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A return to roots

Friday, August 10, 2018
Pic courtesy: Sufiyan Khatri

Over the last decade, a new generation of post-Partition Sindhis has been rediscovering its identity, says Menka Shivdasani

Nishita Mehta (graphic design and visual research); Radhika Kapoor (daughter of late Gita Simoes); Brinda Somaya (founder-trustee, The HECAR Foundation, publishers); Nandita Bhavnani (author); Tina Nussirabadwalla (art director), in front of a photo of Gita Simoes, co-creator of the book at the launch of Sindhnamah

Last week, when Nandita Bhavnani launched  Sindhnamah, a magnificent 304-page, large-format publication that she worked on with the late Gita Simoes, there was barely any standing room at the spacious new premises of the Pundole Art Gallery at Ballard Estate. The book, published by The HECAR Foundation, showcases the rich cultural heritage and history of Sindh and the Sindhi people; the treasures of their homeland, the textiles, crafts, jewellery and much more. The conversation at Pundole may have been largely in English because many Sindhis have grown up never learning their mother tongue, but 72 years after Partition, the community that had lost touch with its roots clearly feels the need to reclaim its heritage.

It’s a transition that has been taking place for some years now. In the mid-1990s, when this writer was working on translations of Sindhi Partition poetry with Anju Makhija and the poet Dr Arjan Shad Mirchandani, few people were talking about the havoc that Partition had wreaked upon the displaced community. As we worked on the project, which was subsequently published by Sahitya Akademi under the title, Freedom and Fissures, poets like Kimat Harisinghani told us they had not written poetry about the Partition—a fact that Shad disproved when he delved into his personal collection and found a poem by the same writer. The Marathi poet Niranjan Uzgare attended the launch of the book at Jai Hind College in 1998; he was stunned to discover that there was an entire community that had suffered so much and had chosen not to speak about it.

In the Foreword to the book, Shad had written: “The first generation of Sindhis after Partition, having interacted with the second generation, could influence them with some impressions of their cultural heritage. However, the third generation is only marginally influenced by these second-hand impressions and is in danger of losing their heritage completely”. A few young writers, such as Vimmi Sadarangani and Mahesh Nenvani, did express dismay over the loss of their heritage, but for the most part, Sindhis were perfectly happy in a state of cultural amnesia, speaking in English and refusing to recognise the lacuna in their lives.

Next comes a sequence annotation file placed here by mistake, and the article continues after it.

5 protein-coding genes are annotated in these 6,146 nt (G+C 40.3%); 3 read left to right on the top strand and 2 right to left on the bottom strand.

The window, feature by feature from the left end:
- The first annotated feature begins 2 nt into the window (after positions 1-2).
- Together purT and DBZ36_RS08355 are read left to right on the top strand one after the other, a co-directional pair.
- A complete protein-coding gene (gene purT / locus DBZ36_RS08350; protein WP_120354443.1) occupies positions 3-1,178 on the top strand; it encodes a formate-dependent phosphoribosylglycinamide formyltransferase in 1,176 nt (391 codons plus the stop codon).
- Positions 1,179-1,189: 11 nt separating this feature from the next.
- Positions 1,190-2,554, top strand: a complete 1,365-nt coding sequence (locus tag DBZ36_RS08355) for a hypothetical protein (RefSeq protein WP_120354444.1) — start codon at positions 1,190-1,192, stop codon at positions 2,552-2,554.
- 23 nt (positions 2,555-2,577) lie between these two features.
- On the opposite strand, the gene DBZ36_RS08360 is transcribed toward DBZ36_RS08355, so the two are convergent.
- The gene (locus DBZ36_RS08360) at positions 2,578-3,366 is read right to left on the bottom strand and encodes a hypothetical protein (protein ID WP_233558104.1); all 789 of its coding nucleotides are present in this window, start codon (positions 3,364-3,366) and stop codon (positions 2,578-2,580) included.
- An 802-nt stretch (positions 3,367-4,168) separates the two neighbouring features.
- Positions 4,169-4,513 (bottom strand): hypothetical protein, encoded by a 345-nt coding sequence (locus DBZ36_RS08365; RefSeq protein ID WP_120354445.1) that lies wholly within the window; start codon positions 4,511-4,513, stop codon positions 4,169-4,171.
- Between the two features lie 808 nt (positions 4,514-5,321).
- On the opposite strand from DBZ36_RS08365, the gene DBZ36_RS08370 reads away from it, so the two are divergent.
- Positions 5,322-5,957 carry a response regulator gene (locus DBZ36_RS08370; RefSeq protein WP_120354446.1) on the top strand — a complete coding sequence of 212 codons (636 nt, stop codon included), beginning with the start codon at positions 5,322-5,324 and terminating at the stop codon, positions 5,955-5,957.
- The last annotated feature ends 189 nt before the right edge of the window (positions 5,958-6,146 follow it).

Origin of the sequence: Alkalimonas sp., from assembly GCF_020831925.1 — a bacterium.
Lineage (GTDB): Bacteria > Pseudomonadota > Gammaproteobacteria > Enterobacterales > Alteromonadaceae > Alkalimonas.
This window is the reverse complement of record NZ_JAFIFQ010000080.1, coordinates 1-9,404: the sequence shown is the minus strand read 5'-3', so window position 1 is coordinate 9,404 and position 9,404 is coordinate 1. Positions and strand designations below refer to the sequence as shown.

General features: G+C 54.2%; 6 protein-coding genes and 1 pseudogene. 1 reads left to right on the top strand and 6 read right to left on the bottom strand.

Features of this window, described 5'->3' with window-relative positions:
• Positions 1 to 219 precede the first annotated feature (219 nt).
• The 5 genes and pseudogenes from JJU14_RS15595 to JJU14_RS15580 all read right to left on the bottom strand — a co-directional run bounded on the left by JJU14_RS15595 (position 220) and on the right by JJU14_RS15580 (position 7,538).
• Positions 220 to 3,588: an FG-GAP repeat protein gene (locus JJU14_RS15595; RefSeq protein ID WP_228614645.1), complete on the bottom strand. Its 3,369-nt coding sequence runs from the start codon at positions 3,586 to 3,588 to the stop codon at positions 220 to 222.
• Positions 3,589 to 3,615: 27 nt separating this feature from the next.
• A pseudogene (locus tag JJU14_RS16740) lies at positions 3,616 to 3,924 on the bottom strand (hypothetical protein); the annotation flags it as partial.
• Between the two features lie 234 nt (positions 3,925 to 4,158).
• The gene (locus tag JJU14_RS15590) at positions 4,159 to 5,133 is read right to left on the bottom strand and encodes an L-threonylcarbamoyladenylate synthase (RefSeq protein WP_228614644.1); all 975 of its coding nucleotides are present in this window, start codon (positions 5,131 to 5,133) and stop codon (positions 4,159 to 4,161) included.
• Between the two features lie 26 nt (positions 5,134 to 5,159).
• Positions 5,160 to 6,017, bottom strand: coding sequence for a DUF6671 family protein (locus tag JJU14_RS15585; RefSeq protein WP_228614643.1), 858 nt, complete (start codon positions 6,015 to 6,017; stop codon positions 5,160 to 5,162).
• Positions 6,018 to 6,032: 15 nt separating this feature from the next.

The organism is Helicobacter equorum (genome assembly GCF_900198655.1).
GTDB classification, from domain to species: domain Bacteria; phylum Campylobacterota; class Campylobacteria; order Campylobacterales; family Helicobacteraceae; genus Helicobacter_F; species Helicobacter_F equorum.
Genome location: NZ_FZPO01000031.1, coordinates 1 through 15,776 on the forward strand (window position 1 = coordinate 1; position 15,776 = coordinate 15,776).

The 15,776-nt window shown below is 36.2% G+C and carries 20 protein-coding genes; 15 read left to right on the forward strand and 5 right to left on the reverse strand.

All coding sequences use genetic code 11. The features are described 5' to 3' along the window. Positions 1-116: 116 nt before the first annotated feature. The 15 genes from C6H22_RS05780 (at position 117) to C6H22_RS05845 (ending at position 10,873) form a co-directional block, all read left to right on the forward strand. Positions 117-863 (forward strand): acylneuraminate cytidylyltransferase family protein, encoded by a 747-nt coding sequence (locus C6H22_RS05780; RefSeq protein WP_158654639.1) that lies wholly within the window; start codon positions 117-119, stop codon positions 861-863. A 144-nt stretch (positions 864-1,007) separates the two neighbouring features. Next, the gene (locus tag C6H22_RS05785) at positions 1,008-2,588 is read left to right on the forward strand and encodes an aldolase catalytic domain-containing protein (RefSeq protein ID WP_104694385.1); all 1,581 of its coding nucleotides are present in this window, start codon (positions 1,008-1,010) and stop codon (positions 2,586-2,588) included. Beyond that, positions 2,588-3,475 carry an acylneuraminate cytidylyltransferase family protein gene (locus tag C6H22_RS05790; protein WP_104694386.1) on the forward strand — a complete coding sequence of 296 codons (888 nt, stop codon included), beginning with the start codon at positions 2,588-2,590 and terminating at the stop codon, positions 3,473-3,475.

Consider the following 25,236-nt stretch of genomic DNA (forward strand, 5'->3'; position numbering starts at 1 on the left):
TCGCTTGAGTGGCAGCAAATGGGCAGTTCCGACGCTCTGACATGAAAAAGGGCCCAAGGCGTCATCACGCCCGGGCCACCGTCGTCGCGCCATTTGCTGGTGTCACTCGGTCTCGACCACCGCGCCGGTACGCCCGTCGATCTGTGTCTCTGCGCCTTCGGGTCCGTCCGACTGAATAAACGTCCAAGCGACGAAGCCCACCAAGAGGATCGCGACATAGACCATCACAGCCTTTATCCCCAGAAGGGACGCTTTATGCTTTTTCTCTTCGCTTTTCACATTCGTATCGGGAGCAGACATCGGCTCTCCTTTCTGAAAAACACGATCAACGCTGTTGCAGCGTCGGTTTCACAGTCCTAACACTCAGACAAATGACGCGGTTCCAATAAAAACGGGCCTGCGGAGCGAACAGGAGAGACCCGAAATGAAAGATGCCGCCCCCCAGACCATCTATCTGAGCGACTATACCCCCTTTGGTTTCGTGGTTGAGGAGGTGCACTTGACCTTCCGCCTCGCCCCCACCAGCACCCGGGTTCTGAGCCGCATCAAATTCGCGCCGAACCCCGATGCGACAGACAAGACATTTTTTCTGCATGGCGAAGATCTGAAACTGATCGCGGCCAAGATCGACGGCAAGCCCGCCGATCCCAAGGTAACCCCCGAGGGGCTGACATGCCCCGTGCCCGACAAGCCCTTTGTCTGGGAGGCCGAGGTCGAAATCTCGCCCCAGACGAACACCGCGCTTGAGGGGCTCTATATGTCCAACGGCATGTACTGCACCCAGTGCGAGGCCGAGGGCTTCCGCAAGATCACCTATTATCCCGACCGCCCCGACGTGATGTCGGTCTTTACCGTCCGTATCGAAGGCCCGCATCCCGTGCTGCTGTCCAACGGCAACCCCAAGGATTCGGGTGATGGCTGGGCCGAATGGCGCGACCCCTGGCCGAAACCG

There were some, like Ranjit Butani, a first-generation post-Partition Sindhi, who realised that a vital part of his heritage was being lost. In the year 2000, he launched the magazine Sindhishaan, which offered a space for Sindhis to talk about how much their community had been through. The magazine spoke of how a million and a quarter refugees crossed the border to seek relief in Indian territory and noted that in 1948, Bombay (now Mumbai) was home to 1,29,000 refugees.

In the 25 miserable relief camps that had sprung up in the city by 1949, housing about 2.1 lakh inmates in deplorable conditions, earning a living against insurmountable odds had become a priority; the last thing on their minds was preserving the culture they had left behind. The Sindhis who fanned out to other parts of the world as well needed to assimilate in order to be accepted; speaking the language or retaining their traditions no longer seemed to matter.

All this has begun to change in the last decade. As we began losing the stalwarts of the generation that had lived through Partition, the younger generation began recognising the urgency of excavating and rediscovering these roots. In 2012, Saaz Aggarwal, brought out Sindh: Stories from a Vanished Homeland. In 2014, Nandita Bhavnani released The Making of Exile: Sindhi Hindus and the Partition of India. Anju Makhija translated the work of Shah Latif, known as the Shakespeare of Sindh, under the title Seeking the Beloved. Aanchal Malhotra’s Remnants of a Separation: A History of the Partition through Material Memory studied Sindhi identity through objects; the Partition meant little to her until she encountered items that had belonged to her family in Undivided India—things like a gaz, a ghara, a maang-tikka, a pocketknife, a peacock-shaped bracelet, and kitchen utensils, all of which her great-grandparents brought with them as they fled their homes.